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A BEAUTIFUL GLITTERING LIE
By J. D. R. Hawkins
iUniverse, Inc.Copyright © 2012 Julia Dawn Ryan Hawkins
All right reserved.
Chapter One"Oh, look! Here he comes!" Jenny exclaimed.
The crowd exploded with cheers.
David looked over to where she was pointing, his hazel eyes squinting in the bright sunshine. An elegant black-lacquered carriage drawn by six white horses pulled up to the steps of the regal Greek revival-style state capitol building. Eight musicians burst into "Dixie's Land." A slender, stately, middle-aged gentleman stepped out of the carriage, and was escorted by military personnel to a waiting platform, where he took his seat.
"He looks a mite sickly to me," remarked David's father, Hiram.
Mr. Kimball concurred.
"Well, I'll be glad when this here circus act is over," grumbled Hiram's longtime friend, Bud Samuels.
He was an amusing man with a scraggly beard and a constant twinkle in his eye. David thought of him as an uncle. But the distressed tone in Bud's voice alarmed him, for it was unusually out of character.
"I thought you wanted to bear witness to this," Hiram fired back.
He looked at his son and winked. David saw a glimmer of devilishness in his father's blue eyes.
"I did, till I had that vision last night," Bud replied.
"Vision?" asked Mr. Kimball.
Bud frowned. "I'll tell y'all about it later."
A pastor stood, walked up onto the platform, and requested that the people bow their heads before he started a short prayer. The crowd chanted "Amen," in unison, and the middle-aged man who had arrived with his entourage approached the podium. Withdrawing his notes from his inner coat pocket, he began to speak.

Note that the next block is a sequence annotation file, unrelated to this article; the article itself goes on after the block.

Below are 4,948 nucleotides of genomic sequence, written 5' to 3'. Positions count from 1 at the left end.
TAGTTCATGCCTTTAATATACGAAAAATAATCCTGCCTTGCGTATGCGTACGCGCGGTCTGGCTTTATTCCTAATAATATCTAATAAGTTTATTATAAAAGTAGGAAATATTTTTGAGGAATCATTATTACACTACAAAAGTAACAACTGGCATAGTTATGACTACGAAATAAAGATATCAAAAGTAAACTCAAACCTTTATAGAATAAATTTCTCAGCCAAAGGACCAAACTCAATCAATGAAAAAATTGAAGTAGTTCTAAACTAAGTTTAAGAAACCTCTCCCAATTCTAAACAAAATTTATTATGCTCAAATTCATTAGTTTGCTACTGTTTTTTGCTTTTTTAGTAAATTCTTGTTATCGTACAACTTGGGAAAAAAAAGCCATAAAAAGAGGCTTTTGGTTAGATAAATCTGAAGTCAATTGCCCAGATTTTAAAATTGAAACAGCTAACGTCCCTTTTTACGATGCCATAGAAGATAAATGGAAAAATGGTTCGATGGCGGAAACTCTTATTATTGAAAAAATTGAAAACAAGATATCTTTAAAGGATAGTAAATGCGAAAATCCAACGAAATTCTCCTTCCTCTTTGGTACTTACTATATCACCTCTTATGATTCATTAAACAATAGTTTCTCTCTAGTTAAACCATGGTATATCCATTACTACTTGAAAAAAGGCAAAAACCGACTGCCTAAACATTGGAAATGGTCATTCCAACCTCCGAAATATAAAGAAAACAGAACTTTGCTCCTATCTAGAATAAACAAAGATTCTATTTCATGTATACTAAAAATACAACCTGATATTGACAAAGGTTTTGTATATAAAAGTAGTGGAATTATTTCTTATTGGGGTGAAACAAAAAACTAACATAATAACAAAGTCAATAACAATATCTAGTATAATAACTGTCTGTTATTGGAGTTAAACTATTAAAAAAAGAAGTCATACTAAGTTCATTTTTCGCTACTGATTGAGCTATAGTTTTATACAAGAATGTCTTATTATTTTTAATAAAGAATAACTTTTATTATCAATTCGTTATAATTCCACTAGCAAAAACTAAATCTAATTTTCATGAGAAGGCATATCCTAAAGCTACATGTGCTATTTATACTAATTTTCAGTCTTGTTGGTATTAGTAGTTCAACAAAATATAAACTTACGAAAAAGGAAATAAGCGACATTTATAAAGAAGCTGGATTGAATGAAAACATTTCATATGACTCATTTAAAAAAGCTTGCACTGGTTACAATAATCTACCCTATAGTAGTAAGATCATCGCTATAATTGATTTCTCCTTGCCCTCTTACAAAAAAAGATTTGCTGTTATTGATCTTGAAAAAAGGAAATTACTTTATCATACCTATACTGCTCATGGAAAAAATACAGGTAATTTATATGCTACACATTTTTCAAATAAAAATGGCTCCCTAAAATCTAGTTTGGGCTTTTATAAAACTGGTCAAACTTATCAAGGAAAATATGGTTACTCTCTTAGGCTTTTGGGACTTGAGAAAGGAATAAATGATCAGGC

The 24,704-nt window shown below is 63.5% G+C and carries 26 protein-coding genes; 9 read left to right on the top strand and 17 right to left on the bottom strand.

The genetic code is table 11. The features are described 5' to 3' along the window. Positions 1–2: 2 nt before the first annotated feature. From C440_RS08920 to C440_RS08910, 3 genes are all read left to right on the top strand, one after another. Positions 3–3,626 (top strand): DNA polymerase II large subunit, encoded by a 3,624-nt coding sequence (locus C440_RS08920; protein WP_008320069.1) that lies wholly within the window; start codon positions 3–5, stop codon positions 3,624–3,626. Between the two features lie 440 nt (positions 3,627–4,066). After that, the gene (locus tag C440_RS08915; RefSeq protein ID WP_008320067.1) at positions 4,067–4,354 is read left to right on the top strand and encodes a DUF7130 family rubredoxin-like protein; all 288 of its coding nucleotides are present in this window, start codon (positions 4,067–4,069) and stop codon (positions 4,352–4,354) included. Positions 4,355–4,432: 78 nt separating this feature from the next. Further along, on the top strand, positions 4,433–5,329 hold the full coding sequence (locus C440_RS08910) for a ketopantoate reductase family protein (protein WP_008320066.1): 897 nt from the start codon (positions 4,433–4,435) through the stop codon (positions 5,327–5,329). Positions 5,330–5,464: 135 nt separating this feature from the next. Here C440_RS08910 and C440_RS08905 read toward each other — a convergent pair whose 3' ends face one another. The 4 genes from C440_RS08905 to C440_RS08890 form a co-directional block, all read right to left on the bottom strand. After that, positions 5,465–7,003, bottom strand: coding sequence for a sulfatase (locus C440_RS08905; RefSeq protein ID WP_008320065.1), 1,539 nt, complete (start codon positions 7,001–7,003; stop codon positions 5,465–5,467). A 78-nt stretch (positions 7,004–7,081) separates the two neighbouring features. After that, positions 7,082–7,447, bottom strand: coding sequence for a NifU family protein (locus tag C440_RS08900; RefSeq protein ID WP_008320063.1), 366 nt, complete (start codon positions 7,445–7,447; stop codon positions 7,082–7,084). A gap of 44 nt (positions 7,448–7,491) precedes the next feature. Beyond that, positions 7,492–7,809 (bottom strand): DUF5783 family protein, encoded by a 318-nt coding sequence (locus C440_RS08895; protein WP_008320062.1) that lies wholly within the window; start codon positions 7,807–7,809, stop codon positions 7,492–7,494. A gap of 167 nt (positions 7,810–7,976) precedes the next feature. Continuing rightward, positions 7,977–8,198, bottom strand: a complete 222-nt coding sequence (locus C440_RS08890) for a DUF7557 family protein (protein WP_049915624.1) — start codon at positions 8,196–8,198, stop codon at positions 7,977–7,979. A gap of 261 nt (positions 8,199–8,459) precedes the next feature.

"Gentlemen of the Congress of the Confederate States of America, friends, and fellow citizens. Called to the difficult and responsible station of chief executive of the provisional government which you have instituted, I approach the discharge of the duties assigned to me with a humble distrust of my abilities ..."
David glanced over at the spectators standing beside him, who were listening intently. He noticed several soldiers on horseback, patrolling the area. The stately man's voice brought him back, recapturing his attention.
"I enter upon the duties of the office to which I have been chosen with the hope that the beginnin' of our career as a confederacy may not be obstructed by hostile opposition to our enjoyment of the separate existence and independence which we have asserted, and, with the blessin' of Providence, intend to maintain."
Looking at his friend, David nudged him with his elbow. "Hey, Jake, what do you think of ole Jeff Davis?" he asked in a hushed voice.
"Ain't sure yet," came the reply. Jake grinned at him, his young face beaming, and a gleam in his brown eyes. "I jist hope he keeps it short."
"Our present political position, achieved in a manner unprecedented in the history of nations," continued Jefferson Davis, "illustrates the American idea that governments rest upon the consent of the governed, and that it is the right of the people to alter or abolish governments whenever they become destructive of the ends for which they were established ..."